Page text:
Covered by NYDaily News. Las Vegas man accused of threatening a prominent attorney and making vile remarks.
Covered by New York Times, and other outlets. Fake heiress accused of conning the city’s wealthy, and has an HBO special being made about her.
Accused of stalking Alec Baldwin. The case garnered nationwide attention, with USAToday, NYPost, and other media outlets following it closely.
Juror who prompted calls for new Ghislaine Maxwell trial turns to lawyer who defended Anna Sorokin.
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In 2022, Netflix released a series about one of Todd’s clients: Anna Delvey/Anna Sorokin.
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Exploring the bankruptcy process can be a difficult undertaking and ought to only be considered with the assistance of competent legal counsel, and it is important for individuals who are considering filing for bankruptcy relief to look into whether they may be allowed by law to even seek protection. The process is intended to help honest individuals who have exceeded their means to pay down their debt to have a chance to get out from under those debts without those financial burdens ruining their lives. The question of who can or cannot file for bankruptcy protection also dovetails into the question of what type of bankruptcy filing they should pursue. In most cases, a Chapter 7 or 13 bankruptcy filing is what a petitioner is likely to seek.
Chapter 7 bankruptcies are typically the simplest and least time-consuming of the two most common options. The Chapter 7 bankruptcy process is intended for individuals who have low incomes and have exceeded any reasonable ability to pay down their debts within their available financial means. The court system wishes to discourage individuals from filing Chapter 7 bankruptcy simply to get out from under their debts. This leads to a series of basic requirements, sometimes called a means test, that filers must satisfy before the court will consider a petition for bankruptcy relief. Those requirements include:
The court may also wish to see evidence that the individual seeking Chapter 7 bankruptcy relief did not intentionally run up new financial obligations in order to create the appearance of additional financial hardships. Likewise, if a person has filed for Chapter 7 bankruptcy within the last eight years, the court will not accept a new bankruptcy filing. Individuals seeking relief through a Chapter 7 bankruptcy filing should also be aware that in return for discharging most of their debts that the court expects them to give up any available assets that they may own that might be liquidated in order to satisfy any outstanding obligations to any creditors. The court’s goal throughout this process is to discourage individuals from attempting to defraud creditors through the misuse of the bankruptcy system.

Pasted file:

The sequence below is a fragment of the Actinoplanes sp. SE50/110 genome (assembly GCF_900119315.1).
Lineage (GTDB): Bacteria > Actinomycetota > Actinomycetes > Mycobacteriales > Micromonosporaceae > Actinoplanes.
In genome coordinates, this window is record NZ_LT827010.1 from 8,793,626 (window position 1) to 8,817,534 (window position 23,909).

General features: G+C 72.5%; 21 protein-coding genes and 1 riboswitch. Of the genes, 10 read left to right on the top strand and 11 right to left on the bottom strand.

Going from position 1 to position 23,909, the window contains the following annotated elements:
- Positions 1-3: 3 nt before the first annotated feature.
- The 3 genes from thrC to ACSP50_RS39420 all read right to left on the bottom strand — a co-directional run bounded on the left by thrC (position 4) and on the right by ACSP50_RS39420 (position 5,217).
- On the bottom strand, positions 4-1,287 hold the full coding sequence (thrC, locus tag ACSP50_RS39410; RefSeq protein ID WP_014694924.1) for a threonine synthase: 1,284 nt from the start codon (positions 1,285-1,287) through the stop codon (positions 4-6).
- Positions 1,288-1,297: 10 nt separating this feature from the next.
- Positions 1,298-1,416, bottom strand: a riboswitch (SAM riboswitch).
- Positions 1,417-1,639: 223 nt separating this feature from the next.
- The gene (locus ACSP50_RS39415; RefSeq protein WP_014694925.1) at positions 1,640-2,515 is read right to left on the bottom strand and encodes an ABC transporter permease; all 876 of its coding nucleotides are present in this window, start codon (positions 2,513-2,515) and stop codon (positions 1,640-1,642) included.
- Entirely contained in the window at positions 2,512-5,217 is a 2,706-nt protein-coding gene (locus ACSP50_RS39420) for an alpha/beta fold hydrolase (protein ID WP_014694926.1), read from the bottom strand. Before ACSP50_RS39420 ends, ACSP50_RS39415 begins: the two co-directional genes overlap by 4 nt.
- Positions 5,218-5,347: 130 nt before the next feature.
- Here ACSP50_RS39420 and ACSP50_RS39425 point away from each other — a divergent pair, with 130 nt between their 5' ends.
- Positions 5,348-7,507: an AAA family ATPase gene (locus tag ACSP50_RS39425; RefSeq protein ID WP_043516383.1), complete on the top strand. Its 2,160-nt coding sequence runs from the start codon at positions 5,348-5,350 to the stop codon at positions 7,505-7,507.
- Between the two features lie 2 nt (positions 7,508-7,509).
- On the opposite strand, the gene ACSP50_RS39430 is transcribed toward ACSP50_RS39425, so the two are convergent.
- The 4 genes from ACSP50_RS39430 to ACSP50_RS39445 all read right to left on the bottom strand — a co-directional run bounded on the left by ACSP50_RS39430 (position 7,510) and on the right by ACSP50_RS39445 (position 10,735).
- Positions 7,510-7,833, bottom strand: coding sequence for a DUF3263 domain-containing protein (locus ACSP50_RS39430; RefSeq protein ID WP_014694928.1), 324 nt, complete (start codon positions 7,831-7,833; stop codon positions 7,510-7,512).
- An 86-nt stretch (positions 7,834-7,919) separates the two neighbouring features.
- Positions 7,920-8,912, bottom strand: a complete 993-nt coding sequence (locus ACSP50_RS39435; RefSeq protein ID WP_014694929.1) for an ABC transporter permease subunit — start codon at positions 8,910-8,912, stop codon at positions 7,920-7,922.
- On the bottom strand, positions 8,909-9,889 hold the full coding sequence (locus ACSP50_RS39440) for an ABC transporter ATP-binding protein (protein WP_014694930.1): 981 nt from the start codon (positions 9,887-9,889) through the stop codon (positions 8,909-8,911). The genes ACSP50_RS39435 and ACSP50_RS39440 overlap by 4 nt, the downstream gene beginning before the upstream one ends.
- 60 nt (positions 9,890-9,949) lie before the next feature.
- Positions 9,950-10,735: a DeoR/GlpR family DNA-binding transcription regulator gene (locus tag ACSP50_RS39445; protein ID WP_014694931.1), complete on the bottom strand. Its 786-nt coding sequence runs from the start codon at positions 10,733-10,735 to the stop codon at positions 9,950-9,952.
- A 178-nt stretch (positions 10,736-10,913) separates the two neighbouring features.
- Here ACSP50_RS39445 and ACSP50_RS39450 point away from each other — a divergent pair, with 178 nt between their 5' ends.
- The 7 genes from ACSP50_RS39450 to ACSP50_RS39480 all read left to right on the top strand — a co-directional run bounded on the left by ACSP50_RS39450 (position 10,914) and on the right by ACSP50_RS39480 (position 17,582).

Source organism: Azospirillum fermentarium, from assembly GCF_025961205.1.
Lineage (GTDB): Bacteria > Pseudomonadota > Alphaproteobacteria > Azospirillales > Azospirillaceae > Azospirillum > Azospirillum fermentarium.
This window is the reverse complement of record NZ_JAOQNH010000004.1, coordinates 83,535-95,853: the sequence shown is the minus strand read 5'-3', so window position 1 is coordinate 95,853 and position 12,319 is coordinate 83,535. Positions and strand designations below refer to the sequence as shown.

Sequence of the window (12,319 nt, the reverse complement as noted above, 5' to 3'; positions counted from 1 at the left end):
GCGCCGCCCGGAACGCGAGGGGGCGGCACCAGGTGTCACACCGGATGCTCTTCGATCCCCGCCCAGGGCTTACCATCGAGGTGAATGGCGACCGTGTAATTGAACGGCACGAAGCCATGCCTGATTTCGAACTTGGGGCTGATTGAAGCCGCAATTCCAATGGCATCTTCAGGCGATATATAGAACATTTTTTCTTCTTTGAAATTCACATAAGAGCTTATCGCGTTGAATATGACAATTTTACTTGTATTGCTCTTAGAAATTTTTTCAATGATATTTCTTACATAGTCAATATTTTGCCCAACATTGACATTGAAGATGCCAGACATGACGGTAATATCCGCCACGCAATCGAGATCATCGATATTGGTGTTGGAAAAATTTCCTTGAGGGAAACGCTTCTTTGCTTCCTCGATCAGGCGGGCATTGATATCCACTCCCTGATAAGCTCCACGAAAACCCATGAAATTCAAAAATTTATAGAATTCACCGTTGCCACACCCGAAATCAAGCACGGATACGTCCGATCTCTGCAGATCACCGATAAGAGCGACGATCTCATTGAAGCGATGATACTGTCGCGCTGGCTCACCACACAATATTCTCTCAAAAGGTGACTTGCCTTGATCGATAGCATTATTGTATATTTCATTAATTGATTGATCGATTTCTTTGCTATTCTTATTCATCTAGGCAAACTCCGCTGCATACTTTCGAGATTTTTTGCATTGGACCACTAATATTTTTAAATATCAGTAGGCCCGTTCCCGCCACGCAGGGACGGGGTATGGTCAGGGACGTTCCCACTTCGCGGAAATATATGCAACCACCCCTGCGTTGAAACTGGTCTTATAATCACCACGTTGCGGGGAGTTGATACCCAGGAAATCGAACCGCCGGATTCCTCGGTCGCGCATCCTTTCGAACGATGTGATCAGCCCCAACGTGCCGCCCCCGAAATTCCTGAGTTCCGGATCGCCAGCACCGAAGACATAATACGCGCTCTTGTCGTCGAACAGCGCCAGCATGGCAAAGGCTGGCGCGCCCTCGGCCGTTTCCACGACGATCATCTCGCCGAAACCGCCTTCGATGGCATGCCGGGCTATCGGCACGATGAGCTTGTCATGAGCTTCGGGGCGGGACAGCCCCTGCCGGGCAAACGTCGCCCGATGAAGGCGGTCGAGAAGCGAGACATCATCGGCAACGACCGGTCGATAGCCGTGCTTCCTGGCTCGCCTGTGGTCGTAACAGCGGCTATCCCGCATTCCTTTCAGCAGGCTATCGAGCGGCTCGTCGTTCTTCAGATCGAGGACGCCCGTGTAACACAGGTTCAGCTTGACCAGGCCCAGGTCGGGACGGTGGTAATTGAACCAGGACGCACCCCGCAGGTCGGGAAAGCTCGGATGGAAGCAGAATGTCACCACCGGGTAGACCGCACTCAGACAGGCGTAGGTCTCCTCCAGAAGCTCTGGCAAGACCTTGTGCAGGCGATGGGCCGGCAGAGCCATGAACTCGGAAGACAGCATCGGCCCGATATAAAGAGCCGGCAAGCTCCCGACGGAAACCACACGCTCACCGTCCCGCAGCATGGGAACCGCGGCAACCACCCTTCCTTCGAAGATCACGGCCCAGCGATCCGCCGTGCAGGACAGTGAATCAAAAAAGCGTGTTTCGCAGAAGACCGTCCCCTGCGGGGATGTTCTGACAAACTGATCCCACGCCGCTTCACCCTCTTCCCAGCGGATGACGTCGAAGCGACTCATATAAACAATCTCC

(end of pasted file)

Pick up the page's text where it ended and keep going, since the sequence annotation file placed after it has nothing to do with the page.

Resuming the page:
The baseline that the court uses to determine whether a person’s means are sufficient to pay down existing debt obligations is based upon the median income of that individual’s state. If a debtor’s means fall below the state’s median income, the court will allow that person to pursue a Chapter 7 bankruptcy filing. If an individual’s income is greater than the median income, then court will wish to see proof of how much disposable income the person has available. Disposable income is defined as income minus basic expenses, such as shelter, basic transportation, necessary clothing and food.
A Chapter 13 filing is intended for individuals and businesses that have sources of income and wish to restructure their debts rather than seeking to have those debts discharged. The foremost requirement for individuals seeking relief through Chapter 13 bankruptcy is a reliable source of income that would be expected to be useful in paying down the debts in question as a restructuring goes forward. If an individual fails to pass the means test for filing a Chapter 7 bankruptcy case, then they must either file for relief through Chapter 13 or find an alternative route to begin paying down their debts, such as a negotiated solution through their creditors.
Not all types of debt may be discharged through the use of the bankruptcy process. For example, almost all debts that are owed to or guaranteed by the federal government cannot be discharged. This includes outstanding tax bills, student loan payments and child support obligations. The court may consider discharging or reducing the amount that a debtor owes on any of the following:
The question of whether to file for bankruptcy should ultimately be addressed only with the assistance of a qualified legal professional. Our law firm works with individuals who may wish to consider what bankruptcy options are available to them, and we’ll work hard to point you in a direction that’s appropriate to your financial circumstances. We’ll assist you in learning how the process works and help you decide whether seeking bankruptcy protection is right for you.
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